She relates this state of mind to the technique known as "the mind stops" and describes the recipients of this change as reverting to a childlike state, a furious opponent becoming confused and scared spontaneously. The way others respond to the look, with racing thoughts, and childlike defense mechanisms, is a reflection not of the state of mind of Master Savelli, but their own inner turbulence of fears and anxieties. This state cannot be achieved through violent or angry thoughts, and is not related to an emotional outburst or "show" of force. Rather, to cultivate this state, one should focus on the calm, the clear or 'crystalline' mind which is like the surface of a dark lake. The key seems to be focus, resolve, and impenetrable calmness. Mrs. Savelli seems much more respectful of this line of defense than of the moves alone.

Mrs. Savelli then speaks of the central belief system to which Master Savelli ascribes his abilities. Particularly, she finds great value in his ability to "turn the other cheek", and "play God's advocate" by making people see the other side of an issue. She also holds in high esteem his ability to maintain the order of his house and to maintain personal discipline to the point where "bad luck" is a misplaced term. She believes that Master Savelli avoids bad luck by maintaining a God-fearing attitude, in addition to trying desperately to remain conscious of his actions. Mrs. Savelli relates Master Savelli's achievements most significantly to this attitude.

Conversely, Mrs. Savelli disagrees with the attitude that one can do it alone. She has little regard for those who believe they are the end-all be-all, in command of their own destinies, those who believe in the "power of themselves". Those who do not feel they are held accountable spiritually, and assume that God is satisfied with their efforts are in danger of losing touch with the very power that keeps them alive. That is the where the danger of not having one's house in order finds root and begins to collapse the foundation. At the same time, bad luck seems to accumulate in the future. She warns particularly about the "you deserve it" attitude. In relation to the attitude of surrender, this attitude of satisfaction seems to be its antithesis. Pride and delusion are its basis. Mrs. Savelli sees this as no doubt, the most important difference between Master Savelli and the average person.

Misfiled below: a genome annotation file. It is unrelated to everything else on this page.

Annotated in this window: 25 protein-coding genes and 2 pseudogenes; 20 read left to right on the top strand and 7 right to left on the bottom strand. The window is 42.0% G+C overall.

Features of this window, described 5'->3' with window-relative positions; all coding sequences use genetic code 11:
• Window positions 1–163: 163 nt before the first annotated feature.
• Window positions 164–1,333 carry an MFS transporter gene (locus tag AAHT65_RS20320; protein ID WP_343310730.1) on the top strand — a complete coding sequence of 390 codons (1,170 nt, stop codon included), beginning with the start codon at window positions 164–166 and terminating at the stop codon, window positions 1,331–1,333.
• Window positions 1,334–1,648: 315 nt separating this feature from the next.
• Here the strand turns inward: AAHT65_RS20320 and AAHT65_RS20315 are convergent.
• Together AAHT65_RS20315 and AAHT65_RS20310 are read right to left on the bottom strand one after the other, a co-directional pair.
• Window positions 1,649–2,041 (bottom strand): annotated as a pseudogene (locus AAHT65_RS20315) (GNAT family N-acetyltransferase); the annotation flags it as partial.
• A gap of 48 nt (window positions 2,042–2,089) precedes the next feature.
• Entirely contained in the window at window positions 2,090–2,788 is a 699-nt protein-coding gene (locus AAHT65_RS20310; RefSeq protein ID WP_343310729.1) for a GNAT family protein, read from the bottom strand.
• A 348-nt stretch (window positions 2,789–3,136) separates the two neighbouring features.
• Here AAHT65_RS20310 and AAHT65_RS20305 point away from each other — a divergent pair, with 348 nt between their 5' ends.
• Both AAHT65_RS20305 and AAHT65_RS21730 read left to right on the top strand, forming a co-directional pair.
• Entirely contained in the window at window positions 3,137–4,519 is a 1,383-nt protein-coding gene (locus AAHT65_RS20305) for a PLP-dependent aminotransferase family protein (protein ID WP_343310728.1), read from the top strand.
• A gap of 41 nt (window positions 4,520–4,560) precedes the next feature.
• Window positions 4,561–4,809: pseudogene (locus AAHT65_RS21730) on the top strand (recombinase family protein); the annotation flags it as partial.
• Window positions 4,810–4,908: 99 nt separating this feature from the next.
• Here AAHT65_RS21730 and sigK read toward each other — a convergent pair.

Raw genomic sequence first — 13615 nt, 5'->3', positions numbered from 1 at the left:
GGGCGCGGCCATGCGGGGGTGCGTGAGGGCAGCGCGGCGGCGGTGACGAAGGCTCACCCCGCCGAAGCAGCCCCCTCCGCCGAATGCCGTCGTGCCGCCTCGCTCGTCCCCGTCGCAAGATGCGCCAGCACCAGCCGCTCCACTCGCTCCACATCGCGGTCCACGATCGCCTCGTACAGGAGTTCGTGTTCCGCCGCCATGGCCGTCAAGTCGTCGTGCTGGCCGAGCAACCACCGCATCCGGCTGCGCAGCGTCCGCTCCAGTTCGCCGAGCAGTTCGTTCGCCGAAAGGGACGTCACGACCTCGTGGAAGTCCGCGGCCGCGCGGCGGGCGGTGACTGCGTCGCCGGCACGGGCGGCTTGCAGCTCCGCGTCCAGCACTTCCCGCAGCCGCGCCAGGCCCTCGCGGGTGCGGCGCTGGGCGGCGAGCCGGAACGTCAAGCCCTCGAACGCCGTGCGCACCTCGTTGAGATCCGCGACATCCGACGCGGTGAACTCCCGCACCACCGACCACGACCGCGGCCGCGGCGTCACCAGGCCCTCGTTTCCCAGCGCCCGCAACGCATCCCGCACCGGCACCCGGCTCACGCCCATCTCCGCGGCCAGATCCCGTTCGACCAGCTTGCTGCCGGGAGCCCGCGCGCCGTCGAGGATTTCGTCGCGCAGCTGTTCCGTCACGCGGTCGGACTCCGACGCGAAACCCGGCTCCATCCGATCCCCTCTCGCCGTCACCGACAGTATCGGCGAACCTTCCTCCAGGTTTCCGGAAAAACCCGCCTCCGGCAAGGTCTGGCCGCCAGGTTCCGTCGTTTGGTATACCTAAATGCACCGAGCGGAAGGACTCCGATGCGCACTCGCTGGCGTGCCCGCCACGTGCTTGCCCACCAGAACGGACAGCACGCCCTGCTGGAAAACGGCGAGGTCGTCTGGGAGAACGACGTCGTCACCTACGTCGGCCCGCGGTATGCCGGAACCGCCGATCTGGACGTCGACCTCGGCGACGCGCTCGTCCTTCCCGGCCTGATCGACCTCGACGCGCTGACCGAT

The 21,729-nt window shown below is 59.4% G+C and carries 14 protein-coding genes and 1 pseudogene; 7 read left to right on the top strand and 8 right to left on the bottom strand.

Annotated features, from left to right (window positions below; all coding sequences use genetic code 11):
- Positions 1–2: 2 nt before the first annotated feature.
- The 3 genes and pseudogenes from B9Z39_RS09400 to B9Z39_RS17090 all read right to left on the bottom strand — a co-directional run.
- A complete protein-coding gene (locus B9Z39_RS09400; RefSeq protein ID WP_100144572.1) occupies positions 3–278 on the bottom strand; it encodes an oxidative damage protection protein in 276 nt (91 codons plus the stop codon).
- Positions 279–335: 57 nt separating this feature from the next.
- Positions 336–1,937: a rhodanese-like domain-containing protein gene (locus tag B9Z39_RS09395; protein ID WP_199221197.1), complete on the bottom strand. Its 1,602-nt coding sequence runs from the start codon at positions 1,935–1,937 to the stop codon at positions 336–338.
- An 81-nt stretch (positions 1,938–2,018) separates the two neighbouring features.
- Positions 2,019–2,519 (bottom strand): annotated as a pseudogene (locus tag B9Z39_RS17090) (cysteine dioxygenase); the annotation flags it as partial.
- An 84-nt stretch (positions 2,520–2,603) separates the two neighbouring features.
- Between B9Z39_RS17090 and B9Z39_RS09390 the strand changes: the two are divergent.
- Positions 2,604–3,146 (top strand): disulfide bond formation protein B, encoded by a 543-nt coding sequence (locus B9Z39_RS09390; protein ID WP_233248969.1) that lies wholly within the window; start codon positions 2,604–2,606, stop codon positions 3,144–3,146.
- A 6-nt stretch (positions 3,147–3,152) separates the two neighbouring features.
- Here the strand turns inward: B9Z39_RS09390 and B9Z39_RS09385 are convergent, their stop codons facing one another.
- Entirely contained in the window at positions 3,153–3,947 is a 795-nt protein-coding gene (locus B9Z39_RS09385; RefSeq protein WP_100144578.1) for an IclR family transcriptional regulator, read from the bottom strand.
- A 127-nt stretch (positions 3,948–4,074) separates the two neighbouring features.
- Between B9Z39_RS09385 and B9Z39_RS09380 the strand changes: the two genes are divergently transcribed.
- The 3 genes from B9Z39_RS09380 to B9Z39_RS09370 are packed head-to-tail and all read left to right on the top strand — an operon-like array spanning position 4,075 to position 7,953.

In regards to movement, Mrs. Savelli has a great deal of insight. The most impressive aspect of Master Savelli's movement, to her trained eye, is its gracefulness and fluidity. She makes a comparison between learning to play an instrument or draw, and learning to move properly. First one must learn the rudiments of the art, the brushstrokes, the notes, the basic movements. This ranges from easy to impossible at first. However, real mastery comes when the movements become natural enough that one can forget the actual process of doing and focus on the emotional content, or style of the movement. Finally, the brushstrokes or movements seem to execute themselves at the appropriate times with pure grace and appear effortless to a casual observer.

This is the truth. If you are interested in learning this system, email

Copyright © 2003 by Guy L. Savelli. ALL RIGHTS RESERVED.